I think the problem is that the CO2 (carbon dioxide) produced by the yeast as it converts the sugars in the honey to alcohol is enough to make the leaves buoyant and float to the top. Add to this the effect that the leaves have on the CO2. There surface acts to nucleate the gas and so allow that gas to form larger bubbles with less energy than they would form absent the leaves. The one simple solution that wine makers tend to use is to begin fermenting in large mouthed containers and several times a day they will stir the must vigorously to introduce air, to ensure that the fruit (or in this case the leaves) on the surface is immersed and drawn through the liquid and to help the CO2 escape. By beginning fermentation in a narrow necked carboy, filling the carboy to the top and then sealing the carboy with a bung and airlock the one thing that you are guaranteeing is that your must will fill the airlock and will continue to do so every few hours.
I understand that stores like Home Depot or Lowes sell food grade buckets

This was absolutely my error. I thought I left enough headroom but I clearly did not. I did not expect the leaves to rise like they did nor the mead making it to the airlock. I feel silly, but then again, being so new I'm entitled to a few beginner mistakes. Admittedly this was kind of a hindsight 20/20 deal, but I'll learn from it at the very least.

Thanks all for your help and suggestions. I'll see if Home Depot has some 2 gallon buckets on my way home to see if I can remedy this in the short term.

Another question though. Will I need to repitch yeast? Or will fermentation continue without much worry?


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kudapucat
10-28-2013, 04:31 PM
<snip>
So I'm fresh off the heels of bottling my first batch of mead (5 gallons of the Medium Sweet Orange Blossom Mead from 'The Compleat Meadmaker'). <\snip>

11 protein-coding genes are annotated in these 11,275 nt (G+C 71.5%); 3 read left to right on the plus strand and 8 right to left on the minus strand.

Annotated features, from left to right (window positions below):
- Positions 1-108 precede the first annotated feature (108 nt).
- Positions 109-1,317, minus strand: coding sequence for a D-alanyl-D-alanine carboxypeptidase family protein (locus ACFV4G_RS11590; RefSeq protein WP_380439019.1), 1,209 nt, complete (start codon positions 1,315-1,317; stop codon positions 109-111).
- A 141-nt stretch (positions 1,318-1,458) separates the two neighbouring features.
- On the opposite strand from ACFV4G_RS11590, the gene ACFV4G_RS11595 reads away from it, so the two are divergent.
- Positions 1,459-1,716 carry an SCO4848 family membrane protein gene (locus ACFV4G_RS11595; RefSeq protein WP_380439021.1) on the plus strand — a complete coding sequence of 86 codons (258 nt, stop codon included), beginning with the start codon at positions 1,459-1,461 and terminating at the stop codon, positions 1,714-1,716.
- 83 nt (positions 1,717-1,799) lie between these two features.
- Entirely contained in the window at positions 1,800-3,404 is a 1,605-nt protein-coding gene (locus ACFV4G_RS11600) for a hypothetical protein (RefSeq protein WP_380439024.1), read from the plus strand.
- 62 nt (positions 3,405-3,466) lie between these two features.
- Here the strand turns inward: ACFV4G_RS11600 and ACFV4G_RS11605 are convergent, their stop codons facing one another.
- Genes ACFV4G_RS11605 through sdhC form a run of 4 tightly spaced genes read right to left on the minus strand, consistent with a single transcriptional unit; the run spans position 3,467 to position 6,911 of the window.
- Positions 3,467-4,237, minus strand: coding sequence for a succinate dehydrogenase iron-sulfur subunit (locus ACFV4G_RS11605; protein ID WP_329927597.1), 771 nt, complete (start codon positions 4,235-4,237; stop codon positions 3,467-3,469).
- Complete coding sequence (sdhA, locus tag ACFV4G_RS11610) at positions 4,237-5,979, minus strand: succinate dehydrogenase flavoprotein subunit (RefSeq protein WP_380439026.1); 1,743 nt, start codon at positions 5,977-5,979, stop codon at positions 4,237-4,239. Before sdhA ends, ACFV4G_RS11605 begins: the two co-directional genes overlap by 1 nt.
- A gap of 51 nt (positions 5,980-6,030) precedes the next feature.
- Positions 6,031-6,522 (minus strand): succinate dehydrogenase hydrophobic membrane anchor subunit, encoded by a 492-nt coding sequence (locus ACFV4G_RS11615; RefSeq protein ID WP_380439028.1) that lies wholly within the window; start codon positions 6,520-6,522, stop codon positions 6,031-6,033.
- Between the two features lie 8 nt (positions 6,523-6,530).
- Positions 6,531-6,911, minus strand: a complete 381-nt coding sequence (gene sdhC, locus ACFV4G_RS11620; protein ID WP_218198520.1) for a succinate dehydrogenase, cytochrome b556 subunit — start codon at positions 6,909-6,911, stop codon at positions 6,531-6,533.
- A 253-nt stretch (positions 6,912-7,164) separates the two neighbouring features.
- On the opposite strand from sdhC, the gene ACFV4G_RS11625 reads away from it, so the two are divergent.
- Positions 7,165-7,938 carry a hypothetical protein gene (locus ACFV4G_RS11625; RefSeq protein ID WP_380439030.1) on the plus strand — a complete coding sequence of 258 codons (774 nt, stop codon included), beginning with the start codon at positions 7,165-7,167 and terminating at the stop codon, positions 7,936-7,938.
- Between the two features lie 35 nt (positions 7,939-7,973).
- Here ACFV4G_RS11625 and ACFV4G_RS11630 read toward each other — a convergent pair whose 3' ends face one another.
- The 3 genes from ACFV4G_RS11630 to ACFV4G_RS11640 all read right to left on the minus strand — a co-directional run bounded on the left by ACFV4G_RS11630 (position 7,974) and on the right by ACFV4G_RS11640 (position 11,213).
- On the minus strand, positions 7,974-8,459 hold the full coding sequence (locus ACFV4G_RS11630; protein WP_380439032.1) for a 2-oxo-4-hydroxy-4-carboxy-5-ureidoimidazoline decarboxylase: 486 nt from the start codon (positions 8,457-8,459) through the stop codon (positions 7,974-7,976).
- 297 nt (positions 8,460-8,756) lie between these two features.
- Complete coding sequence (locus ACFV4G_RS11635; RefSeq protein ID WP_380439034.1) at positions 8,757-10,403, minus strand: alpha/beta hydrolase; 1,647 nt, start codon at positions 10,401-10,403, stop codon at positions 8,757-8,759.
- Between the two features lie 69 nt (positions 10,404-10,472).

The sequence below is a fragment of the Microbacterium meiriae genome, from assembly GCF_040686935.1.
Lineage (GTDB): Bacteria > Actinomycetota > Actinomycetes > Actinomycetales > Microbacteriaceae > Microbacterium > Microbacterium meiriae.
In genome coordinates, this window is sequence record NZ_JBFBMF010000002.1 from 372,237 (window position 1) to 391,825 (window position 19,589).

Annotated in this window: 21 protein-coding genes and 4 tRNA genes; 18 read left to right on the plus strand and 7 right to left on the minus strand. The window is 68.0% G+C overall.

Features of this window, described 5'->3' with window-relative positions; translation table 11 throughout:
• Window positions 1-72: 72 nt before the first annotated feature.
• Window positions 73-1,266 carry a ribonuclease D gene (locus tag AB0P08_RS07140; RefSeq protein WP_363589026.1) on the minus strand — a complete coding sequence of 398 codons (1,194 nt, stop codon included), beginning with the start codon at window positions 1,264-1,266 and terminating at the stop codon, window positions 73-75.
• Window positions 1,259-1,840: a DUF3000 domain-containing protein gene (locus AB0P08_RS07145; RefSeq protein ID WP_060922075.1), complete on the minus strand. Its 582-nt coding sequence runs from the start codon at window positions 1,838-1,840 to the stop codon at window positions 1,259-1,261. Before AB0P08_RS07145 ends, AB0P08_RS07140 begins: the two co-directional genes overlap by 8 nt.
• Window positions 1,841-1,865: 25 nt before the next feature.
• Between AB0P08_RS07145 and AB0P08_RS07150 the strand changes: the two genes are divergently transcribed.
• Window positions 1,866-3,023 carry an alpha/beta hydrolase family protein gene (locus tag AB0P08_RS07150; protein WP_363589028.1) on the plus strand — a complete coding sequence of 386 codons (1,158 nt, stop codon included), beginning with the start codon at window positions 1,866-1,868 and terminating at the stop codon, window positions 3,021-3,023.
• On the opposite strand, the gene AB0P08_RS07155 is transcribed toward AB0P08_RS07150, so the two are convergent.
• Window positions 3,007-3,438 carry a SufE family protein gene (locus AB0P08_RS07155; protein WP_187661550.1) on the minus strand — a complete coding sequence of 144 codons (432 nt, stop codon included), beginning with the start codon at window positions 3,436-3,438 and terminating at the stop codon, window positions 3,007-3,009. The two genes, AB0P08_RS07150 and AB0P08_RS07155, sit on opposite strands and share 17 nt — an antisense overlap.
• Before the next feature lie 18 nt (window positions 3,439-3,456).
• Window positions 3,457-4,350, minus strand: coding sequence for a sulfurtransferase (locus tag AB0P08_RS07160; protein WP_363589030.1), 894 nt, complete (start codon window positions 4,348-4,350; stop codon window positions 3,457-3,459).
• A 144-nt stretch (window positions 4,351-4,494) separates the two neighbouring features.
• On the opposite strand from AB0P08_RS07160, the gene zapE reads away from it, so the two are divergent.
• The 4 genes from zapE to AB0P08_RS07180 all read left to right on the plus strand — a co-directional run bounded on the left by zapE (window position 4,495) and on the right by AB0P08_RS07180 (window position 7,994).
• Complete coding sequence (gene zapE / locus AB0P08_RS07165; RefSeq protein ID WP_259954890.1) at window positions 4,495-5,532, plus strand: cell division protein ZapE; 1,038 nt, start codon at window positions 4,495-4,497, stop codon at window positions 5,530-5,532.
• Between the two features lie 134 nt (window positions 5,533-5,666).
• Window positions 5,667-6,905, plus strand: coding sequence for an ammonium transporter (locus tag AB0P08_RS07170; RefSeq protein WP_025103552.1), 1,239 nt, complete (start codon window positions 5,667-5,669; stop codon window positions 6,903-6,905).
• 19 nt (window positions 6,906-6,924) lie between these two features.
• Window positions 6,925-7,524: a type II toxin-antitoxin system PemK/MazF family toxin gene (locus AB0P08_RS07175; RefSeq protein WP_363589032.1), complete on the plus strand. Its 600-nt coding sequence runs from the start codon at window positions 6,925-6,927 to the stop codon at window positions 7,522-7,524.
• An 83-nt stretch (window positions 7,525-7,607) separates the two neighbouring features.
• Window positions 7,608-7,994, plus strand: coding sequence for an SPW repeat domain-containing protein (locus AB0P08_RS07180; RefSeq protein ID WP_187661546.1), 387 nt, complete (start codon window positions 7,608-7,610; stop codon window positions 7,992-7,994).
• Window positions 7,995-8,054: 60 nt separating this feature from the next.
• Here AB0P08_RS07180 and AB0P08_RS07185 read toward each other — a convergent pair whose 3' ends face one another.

<snip> I also started using the recipes in that book, and had troubles too; I hear Ken Schramm's book is a lot better. <\snip>

FWIW, Ken Schramm wrote 'The Compleat Meadmaker' and it's an awesome book.

Chevette Girl
10-29-2013, 12:03 AM
You shouldn't need to repitch your yeast. It sounds sufficiently vigourous!

If too much of your tea has been blown out through the airlock, you can always add some more once the fermentation settles down a bit. Just make sure you degas the must well before adding anything that's potentially nucleation sites or else POOOSHHH!! Mead Eruption Accident...

mgvsquared
11-04-2013, 10:39 AM
You shouldn't need to repitch your yeast. It sounds sufficiently vigourous!

If too much of your tea has been blown out through the airlock, you can always add some more once the fermentation settles down a bit. Just make sure you degas the must well before adding anything that's potentially nucleation sites or else POOOSHHH!! Mead Eruption Accident...

Thanks for the advice!

I ended up just putting it into a 2 gallon bucket for a week, loosely covered by it's lid. Transferred it back to the gallon carboy yesterday. Fermentation is still going, although very tiny bubbles. Airlock isn't getting much activity, maybe 1 bubble every 10 seconds. So, I'm in the clear. Does it taste like tea at all? I guess we'll see in a few months after I bottle it.

GntlKnigt1
11-04-2013, 11:39 AM
Aww.....I love those MEAs. We should have a contest for the best video of an MEA.....

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fatbloke
11-04-2013, 04:07 PM
Aww.....I love those MEAs. We should have a contest for the best video of an MEA.....

Seeing as we've just managed to spend some 50K on the new kitchen extension, I'll be buggered if I'm gonna splatter the hell out of it with fruit or any other explosive mead recipe, just for a bloody video......;D:rolleyes:;):cool: